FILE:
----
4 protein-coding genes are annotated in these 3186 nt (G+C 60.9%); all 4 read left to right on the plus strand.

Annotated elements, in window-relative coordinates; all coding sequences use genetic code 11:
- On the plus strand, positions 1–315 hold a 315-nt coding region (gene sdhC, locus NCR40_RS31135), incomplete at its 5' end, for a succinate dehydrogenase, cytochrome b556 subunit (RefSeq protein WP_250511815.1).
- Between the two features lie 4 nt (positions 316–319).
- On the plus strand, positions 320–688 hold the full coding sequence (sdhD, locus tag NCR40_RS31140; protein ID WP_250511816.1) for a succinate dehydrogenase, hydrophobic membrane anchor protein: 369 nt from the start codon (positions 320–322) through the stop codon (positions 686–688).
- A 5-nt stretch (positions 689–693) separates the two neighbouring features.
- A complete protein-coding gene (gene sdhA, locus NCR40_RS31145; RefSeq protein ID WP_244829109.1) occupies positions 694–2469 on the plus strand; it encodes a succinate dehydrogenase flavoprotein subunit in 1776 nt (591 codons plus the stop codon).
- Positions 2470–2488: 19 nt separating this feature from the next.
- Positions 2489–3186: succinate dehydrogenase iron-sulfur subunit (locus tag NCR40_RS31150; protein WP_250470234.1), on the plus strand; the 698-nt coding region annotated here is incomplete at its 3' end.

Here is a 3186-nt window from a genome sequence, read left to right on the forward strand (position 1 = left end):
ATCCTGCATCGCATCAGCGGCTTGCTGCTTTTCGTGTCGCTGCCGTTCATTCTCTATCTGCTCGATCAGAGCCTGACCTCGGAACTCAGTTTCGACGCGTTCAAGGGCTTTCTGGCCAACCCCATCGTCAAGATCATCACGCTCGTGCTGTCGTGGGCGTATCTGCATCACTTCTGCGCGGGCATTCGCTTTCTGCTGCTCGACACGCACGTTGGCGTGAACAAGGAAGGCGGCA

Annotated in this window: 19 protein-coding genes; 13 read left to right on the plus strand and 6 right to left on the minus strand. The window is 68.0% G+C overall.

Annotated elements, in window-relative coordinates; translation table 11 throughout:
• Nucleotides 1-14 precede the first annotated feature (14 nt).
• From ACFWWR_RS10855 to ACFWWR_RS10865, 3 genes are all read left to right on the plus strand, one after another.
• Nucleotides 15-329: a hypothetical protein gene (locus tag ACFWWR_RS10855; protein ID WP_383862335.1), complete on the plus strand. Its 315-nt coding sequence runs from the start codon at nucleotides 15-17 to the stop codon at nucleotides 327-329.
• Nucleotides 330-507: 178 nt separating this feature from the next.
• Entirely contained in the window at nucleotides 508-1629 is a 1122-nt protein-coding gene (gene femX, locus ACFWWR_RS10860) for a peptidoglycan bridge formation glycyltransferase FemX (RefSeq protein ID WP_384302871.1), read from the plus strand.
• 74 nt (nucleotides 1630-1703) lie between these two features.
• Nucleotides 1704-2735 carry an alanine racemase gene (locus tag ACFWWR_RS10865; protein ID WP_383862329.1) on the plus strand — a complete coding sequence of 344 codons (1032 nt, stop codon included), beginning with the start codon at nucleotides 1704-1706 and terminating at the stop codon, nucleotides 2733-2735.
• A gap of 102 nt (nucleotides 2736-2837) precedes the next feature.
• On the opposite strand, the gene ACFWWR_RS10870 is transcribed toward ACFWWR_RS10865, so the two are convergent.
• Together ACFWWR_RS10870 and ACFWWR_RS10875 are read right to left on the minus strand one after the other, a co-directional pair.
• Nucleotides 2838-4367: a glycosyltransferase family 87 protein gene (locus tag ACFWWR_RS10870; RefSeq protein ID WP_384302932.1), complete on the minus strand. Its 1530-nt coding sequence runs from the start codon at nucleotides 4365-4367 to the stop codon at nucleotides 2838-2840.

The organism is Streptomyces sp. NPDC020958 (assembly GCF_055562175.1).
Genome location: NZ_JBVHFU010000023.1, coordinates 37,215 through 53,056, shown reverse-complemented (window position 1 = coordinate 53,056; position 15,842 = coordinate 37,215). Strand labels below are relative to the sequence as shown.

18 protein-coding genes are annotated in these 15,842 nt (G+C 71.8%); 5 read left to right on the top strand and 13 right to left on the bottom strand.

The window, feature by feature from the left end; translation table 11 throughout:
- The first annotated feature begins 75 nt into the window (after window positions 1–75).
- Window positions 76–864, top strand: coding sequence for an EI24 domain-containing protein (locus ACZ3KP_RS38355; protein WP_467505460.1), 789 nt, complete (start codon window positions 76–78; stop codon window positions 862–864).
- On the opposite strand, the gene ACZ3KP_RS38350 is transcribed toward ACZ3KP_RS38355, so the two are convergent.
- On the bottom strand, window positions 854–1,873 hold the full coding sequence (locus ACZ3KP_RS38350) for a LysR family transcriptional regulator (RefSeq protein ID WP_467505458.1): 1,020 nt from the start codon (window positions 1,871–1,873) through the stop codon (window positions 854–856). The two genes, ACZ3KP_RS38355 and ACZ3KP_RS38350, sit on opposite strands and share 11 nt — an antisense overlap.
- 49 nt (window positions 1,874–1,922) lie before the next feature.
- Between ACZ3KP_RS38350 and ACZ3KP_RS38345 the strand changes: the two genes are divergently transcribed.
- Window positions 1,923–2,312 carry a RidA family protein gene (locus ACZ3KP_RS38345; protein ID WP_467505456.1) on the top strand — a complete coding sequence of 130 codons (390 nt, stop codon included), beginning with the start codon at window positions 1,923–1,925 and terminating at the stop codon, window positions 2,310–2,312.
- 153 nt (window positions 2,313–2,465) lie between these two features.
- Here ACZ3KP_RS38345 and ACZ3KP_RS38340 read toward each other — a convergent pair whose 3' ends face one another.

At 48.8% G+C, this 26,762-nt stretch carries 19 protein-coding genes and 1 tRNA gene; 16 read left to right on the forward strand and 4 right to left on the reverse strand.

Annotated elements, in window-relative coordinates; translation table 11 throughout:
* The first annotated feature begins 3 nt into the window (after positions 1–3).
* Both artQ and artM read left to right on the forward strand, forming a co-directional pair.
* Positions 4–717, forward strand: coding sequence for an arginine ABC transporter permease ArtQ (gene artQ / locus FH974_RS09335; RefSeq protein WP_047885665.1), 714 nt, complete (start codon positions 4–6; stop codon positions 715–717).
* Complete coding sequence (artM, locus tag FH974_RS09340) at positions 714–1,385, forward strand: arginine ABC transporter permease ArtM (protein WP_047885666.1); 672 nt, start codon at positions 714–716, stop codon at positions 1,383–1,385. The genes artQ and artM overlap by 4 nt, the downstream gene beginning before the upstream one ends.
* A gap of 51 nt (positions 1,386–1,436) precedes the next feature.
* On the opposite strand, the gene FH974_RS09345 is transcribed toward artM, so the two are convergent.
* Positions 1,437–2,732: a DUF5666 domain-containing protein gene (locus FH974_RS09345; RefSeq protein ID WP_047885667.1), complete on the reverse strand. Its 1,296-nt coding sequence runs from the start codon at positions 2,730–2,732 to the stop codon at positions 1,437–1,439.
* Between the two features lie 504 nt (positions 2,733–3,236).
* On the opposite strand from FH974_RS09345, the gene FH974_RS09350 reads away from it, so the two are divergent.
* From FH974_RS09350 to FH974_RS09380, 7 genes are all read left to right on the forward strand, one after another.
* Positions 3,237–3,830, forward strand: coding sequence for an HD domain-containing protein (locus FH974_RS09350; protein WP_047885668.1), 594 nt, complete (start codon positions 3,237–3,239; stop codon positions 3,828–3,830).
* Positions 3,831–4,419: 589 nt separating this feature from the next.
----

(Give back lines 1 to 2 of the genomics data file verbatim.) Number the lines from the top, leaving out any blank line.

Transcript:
4 protein-coding genes are annotated in these 3186 nt (G+C 60.9%); all 4 read left to right on the plus strand.

Annotated elements, in window-relative coordinates; all coding sequences use genetic code 11: